The multiple and plural crisis that began in 2008 has had a profound impact on people's well-being and happiness, reaching far beyond the loss of jobs and income, and affecting citizens' satisfaction with their lives. Countries worst hit by the global financial crisis, such as Greece and Cyprus, saw their happiness levels, as well as their average life satisfaction levels, fall sharply. They also saw a rise in suicides and depression rates. Despite the vast number of studies that focus on the current social and economic situation in Cyprus and Greece, little is known about the impact of the crisis on students’ well-being, happiness and life satisfaction levels, and about how students themselves experience this impact. This proposed research project, which will be carried out (if funded by the EU) at the European University of Cyprus under the supervision of Prof Marios Vryonides, will use a comparative and an intersectional approach to explore the impact of the crisis on students’ well-being in Cyprus and Greece, in order to understand patterns of inequality that affect happiness attainment in children. Moreover, it will raise important questions about the possible role of education in the promotion of students’ well-being in said contexts. Through an in-depth look at students’ lives in Cyprus and Greece, this project will provide new ways for exploring the practices and discourses through which well-being and happiness are constituted. It will give secondary school students the opportunity to discuss their experiences and share insights into the impact of the crisis on their society, on education and especially on their own everyday lives, and to share their thoughts and views on the role which education could play in tackling this impact. It will also seize the opportunity to explore policy developments in this field, situate them within the European context, and strengthen the body of relevant literature.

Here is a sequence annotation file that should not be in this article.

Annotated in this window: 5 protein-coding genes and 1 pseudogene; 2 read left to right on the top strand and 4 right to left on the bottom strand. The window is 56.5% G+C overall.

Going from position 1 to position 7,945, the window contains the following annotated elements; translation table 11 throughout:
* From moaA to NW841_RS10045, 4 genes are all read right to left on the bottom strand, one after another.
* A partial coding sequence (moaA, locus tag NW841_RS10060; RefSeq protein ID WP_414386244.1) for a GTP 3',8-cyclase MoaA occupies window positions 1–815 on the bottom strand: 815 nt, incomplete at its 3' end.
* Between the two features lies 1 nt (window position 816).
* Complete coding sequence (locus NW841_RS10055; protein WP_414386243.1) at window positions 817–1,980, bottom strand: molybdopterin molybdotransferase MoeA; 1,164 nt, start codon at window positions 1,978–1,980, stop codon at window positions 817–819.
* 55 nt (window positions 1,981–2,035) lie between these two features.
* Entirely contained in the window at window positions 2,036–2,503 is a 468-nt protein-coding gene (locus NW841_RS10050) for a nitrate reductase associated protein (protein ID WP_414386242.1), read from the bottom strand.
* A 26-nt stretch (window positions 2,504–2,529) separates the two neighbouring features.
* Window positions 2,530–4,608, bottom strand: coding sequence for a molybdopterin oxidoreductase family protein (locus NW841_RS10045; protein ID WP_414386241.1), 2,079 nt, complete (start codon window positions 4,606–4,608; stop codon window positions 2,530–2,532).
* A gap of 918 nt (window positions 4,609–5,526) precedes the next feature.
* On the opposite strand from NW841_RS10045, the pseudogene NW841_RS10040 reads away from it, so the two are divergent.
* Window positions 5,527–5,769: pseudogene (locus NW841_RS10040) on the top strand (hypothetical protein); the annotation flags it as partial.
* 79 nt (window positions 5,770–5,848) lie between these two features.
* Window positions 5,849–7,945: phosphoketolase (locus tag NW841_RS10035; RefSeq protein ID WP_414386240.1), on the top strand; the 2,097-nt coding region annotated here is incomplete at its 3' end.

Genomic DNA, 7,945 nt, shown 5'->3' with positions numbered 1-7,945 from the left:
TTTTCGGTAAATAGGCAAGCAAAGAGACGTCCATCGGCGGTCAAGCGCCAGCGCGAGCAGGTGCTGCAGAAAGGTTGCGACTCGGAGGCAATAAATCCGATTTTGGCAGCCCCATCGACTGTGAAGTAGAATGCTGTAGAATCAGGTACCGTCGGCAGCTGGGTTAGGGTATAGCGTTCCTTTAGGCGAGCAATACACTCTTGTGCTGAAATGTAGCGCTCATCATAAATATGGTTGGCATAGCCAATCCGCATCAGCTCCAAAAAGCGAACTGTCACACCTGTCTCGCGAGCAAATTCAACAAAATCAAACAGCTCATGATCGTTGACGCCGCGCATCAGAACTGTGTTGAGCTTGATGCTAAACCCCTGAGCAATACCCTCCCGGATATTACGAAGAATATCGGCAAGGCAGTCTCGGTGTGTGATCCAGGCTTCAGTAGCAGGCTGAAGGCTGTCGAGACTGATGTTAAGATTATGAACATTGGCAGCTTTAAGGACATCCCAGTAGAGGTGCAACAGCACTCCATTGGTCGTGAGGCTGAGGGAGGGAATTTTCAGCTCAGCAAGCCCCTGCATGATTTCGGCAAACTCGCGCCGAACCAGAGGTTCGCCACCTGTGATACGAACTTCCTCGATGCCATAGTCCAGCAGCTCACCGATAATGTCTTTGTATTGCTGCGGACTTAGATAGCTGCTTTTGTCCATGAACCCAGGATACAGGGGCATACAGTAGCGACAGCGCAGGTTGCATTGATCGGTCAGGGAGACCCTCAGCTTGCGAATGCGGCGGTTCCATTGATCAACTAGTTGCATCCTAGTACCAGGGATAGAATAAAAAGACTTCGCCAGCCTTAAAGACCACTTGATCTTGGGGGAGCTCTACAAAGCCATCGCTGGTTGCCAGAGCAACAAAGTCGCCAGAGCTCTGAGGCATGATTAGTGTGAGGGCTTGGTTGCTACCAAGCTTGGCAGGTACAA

Call for proposal
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